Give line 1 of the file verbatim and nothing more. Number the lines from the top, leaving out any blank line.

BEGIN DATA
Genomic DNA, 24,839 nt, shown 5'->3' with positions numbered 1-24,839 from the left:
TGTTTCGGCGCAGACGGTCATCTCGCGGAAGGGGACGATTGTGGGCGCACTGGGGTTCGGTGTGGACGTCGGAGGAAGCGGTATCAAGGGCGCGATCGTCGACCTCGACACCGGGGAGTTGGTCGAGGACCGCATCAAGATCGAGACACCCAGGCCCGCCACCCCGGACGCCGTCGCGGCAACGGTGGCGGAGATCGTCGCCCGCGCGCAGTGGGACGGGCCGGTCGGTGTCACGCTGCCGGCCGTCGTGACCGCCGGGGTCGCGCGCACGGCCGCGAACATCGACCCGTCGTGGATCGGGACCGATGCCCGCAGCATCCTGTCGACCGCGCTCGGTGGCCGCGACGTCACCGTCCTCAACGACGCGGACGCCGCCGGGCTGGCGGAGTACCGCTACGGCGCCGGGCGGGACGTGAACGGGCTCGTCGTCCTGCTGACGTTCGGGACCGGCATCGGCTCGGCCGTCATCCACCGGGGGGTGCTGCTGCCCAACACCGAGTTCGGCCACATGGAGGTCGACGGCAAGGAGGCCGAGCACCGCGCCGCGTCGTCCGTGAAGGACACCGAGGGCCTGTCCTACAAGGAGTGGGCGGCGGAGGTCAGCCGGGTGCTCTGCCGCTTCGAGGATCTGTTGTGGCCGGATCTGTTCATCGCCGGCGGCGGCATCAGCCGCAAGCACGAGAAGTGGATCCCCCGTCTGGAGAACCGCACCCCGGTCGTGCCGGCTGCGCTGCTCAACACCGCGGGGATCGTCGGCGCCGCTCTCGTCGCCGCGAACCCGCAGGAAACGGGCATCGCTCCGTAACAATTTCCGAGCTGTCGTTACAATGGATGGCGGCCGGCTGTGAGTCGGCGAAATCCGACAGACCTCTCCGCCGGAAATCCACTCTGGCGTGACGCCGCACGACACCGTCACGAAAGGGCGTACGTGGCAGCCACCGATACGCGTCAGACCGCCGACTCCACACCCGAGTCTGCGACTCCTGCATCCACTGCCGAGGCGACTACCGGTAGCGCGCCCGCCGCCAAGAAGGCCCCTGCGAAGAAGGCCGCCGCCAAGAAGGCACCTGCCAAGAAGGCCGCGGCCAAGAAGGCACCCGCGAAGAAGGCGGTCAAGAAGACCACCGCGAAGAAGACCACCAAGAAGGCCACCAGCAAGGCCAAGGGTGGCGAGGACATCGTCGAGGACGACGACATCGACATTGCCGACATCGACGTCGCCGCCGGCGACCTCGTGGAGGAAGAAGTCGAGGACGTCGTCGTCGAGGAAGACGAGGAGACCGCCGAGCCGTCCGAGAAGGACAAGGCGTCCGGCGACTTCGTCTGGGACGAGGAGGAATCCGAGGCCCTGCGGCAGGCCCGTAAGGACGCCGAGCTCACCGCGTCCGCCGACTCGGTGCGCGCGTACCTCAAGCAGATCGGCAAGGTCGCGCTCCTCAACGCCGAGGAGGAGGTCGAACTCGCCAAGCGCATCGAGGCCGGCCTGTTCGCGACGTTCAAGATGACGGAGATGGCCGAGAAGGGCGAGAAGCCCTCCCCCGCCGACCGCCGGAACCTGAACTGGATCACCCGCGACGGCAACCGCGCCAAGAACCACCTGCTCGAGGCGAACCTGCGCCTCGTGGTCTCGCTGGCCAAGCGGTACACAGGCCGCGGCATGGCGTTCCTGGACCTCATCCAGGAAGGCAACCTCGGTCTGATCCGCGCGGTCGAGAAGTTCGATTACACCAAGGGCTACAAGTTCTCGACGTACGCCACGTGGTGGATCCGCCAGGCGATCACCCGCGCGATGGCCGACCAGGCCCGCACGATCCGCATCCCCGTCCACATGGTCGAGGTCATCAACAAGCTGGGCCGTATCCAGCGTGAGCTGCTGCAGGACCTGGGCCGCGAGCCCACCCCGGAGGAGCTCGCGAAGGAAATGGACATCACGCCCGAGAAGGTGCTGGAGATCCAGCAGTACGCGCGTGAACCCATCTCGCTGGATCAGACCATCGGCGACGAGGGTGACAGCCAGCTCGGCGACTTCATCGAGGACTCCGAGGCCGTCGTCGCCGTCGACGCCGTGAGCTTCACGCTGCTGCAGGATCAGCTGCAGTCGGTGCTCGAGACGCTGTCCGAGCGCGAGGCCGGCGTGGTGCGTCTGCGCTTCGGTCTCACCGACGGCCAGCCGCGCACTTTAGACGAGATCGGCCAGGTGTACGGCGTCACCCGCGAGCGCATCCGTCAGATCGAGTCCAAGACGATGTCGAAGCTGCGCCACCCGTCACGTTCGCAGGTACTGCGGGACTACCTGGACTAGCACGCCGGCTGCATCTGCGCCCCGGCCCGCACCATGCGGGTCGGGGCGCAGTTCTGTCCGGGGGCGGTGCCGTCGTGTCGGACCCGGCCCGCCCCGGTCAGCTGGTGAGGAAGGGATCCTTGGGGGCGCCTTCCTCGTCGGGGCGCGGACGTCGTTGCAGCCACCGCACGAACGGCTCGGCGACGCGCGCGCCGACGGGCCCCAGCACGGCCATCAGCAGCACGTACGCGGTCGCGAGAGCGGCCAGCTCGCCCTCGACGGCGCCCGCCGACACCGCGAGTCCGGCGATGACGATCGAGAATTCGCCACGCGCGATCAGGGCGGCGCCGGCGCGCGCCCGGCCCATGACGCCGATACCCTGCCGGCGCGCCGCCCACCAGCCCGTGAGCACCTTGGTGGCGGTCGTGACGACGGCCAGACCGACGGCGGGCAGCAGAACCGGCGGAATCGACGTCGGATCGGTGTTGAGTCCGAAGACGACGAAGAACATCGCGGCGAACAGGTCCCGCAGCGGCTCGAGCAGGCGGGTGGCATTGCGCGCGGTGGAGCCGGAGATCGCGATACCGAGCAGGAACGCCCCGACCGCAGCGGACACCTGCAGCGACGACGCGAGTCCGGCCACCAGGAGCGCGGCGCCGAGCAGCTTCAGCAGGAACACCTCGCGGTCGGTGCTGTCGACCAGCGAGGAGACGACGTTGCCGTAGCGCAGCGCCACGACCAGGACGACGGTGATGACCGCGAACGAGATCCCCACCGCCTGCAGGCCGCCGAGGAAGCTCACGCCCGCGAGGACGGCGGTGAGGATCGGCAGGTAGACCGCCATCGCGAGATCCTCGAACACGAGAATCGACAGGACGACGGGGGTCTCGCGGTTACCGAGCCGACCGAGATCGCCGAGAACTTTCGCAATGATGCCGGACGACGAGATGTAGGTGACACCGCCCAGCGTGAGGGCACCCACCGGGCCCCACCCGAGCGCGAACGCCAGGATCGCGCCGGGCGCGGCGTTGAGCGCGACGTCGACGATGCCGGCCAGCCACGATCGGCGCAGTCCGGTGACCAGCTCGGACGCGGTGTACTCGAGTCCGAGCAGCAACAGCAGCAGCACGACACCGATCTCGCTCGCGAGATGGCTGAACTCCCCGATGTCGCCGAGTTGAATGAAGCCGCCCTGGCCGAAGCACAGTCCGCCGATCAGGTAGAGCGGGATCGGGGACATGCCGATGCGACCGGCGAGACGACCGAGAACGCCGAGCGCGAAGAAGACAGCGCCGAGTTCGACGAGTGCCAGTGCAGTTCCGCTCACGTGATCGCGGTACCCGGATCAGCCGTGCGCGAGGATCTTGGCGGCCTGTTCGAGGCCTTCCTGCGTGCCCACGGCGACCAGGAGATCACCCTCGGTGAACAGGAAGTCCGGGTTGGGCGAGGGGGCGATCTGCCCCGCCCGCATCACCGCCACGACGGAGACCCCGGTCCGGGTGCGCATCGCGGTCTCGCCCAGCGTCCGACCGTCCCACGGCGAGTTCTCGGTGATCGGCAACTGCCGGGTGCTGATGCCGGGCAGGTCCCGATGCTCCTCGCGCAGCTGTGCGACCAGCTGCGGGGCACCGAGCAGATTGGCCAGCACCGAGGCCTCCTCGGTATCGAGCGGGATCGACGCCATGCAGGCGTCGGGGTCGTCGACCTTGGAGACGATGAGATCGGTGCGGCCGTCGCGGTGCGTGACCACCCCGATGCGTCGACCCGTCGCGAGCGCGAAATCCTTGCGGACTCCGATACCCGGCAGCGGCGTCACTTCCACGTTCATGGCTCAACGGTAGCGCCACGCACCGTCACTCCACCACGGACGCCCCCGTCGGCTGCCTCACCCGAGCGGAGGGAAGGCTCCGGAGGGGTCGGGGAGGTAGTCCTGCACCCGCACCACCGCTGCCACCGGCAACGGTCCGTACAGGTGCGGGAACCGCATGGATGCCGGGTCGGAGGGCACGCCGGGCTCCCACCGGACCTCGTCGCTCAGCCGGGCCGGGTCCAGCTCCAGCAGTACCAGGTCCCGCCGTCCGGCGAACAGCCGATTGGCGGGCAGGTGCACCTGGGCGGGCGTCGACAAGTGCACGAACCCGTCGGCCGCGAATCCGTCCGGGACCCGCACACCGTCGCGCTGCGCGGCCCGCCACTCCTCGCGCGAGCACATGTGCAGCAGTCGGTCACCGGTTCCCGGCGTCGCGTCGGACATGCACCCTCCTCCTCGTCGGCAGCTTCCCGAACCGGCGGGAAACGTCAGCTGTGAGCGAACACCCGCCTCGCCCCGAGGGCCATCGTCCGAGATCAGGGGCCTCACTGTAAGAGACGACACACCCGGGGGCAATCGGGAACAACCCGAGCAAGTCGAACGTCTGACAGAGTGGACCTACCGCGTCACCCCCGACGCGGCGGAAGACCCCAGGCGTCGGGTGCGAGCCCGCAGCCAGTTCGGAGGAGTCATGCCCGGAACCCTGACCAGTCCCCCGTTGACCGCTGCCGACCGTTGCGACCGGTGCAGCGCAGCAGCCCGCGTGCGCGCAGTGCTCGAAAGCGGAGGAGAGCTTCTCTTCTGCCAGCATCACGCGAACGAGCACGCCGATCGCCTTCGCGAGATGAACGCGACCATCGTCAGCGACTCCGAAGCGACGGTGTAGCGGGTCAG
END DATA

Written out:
Genomic DNA, 24,839 nt, shown 5'->3' with positions numbered 1-24,839 from the left: